Obama's Whack-a-Mole Approach to Higher Ed
Yesterday, in the middle of a packed auditorium at SUNY's Binghamton University, President Obama laid out a number of proposals aimed at reforming the U.S. system of higher education.
You'd be forgiven for a sense of déja vu, as the ideas Obama discussed have been brought up before, notably in his 2012 State of the Union Address (which I covered here). The difference this time is that the Department of Education has had another year and a half to flesh out the details.
The Administration has lumped together these otherwise scattershot reforms into three categories:
Pay Colleges and Students for Performance
- Tie financial aid to college performance, starting with publishing new college ratings before the 2015 school year.
- Challenge states to fund public colleges based on performance.
- Hold students and colleges receiving student aid responsible for making progress toward a degree.
Promoting Innovation and Competition
- Challenge colleges to offer students a greater range of affordable, high-quality options than they do today.
- Give consumers clear, transparent information on college performance to help them make the decisions that work best for them.
- Encourage innovation by stripping away unnecessary regulations.
Ensuring that Student Debt Remains Affordable
- Help ensure borrowers can afford their federal student loan debt by allowing all borrowers to cap their payments at 10 percent of their monthly income.
- Reach out to struggling borrowers to ensure that they are aware of the flexible options available to help them to repay their debt.
Please, I encourage you to take a look at their expanded bullet points to get a better idea of what they mean.
Rather than go point-by-point, I'd like to weave some of these proposals into a bigger picture.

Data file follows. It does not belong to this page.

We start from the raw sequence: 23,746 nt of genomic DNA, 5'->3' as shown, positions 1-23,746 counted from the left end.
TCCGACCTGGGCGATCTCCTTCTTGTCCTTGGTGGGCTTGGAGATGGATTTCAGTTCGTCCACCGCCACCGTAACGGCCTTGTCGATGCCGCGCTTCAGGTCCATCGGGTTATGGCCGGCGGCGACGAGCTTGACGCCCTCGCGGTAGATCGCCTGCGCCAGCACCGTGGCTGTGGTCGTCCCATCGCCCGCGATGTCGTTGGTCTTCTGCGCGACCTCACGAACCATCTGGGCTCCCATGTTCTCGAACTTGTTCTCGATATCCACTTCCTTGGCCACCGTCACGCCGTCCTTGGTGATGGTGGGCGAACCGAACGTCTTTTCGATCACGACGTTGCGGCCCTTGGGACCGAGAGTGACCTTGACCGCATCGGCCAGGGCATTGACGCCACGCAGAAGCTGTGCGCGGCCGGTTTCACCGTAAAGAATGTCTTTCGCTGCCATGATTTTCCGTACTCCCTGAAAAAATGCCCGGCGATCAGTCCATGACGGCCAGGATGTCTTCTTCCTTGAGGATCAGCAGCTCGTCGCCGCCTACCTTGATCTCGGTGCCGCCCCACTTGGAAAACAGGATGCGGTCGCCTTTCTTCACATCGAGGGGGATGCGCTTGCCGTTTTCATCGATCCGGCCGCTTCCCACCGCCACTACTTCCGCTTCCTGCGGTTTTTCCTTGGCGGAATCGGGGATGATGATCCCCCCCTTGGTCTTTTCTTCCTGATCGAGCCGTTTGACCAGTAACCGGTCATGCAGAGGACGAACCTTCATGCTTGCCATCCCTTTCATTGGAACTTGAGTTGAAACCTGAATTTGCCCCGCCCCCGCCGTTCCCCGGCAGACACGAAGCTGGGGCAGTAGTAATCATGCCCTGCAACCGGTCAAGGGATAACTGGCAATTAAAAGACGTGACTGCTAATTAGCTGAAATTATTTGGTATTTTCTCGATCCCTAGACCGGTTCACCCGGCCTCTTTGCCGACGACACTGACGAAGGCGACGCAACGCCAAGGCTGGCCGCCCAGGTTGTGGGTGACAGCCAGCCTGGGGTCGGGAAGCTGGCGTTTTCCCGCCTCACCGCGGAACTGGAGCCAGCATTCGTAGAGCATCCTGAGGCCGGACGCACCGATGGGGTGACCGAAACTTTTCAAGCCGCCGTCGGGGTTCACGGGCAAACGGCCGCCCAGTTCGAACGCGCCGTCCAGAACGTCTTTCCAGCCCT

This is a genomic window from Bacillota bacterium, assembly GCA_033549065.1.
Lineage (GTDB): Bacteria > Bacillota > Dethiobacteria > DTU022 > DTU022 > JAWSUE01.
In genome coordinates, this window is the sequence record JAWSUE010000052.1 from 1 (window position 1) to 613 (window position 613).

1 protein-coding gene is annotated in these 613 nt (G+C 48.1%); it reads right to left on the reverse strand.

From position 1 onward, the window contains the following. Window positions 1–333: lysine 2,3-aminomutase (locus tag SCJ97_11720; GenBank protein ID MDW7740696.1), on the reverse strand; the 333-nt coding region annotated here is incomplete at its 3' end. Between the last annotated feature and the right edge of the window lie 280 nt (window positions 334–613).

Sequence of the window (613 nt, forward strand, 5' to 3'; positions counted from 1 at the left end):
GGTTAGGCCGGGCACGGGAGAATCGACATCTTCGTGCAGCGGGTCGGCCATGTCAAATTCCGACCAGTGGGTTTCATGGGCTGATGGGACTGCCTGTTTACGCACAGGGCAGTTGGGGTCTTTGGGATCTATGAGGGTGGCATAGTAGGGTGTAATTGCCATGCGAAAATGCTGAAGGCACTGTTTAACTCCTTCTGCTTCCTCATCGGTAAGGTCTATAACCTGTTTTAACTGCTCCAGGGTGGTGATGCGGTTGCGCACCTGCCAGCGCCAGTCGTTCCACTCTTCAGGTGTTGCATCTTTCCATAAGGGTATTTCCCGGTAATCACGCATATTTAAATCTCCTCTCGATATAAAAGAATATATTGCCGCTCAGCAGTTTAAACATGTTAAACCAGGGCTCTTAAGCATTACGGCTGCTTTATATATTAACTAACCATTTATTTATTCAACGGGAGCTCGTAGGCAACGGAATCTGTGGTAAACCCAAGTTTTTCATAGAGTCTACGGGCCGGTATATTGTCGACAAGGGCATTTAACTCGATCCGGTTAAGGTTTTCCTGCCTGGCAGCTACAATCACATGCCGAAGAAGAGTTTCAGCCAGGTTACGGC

Pay-for-performance has a long history in American K-12 education — a history riddled with failure and unintended consequences. First students were evaluated by test scores, then schools were evaluated by their students' test scores, and now teachers are evaluated by their students' test scores. The results have been disastrous: students' lives are dominated by test prep, budget-crunched schools cut arts and music programs that aren't included in standardized tests, and teachers are forced to throw pedagogy out the window because their very livelihood is based on their students' scores (often competing with their colleagues for job security and pay raises). And now it's heading to higher ed.
The obsession with quantification is a shackle generously gifted to us by titans of finance and industry, along with their allies in elective office. Just as employees should be measured by the quality of products they churn out, teachers and schools should be measured by quality of students they churn out. But students aren't products: an insight lost on economic elites, who can't seem to wrap their heads around the idea that even their own employees aren't expendable tools. Those teachers and schools who miss the mark on standardized tests are given the boot, to be replaced with charters or vouchers to private schools.
Quantification goes hand-in-hand with competition: once we've assigned everyone a number, why not force them to fight over scarce resources? That'll clearly improve everyone's performance!
The administration is vague on details about what criteria the ranking and funding will be based upon, but they throw out a few possibilities:
- Access, such as percentage of students receiving Pell grants;
- Affordability, such as average tuition, scholarships, and loan debt; and
- Outcomes, such as graduation and transfer rates, graduate earnings, and advanced degrees of college graduates.
Okay, so judging from these three criteria, we can surmise that the White House wants universities that do well by poor students, keep cost to the student low, and send off lots of graduates who will then be successful in the real world.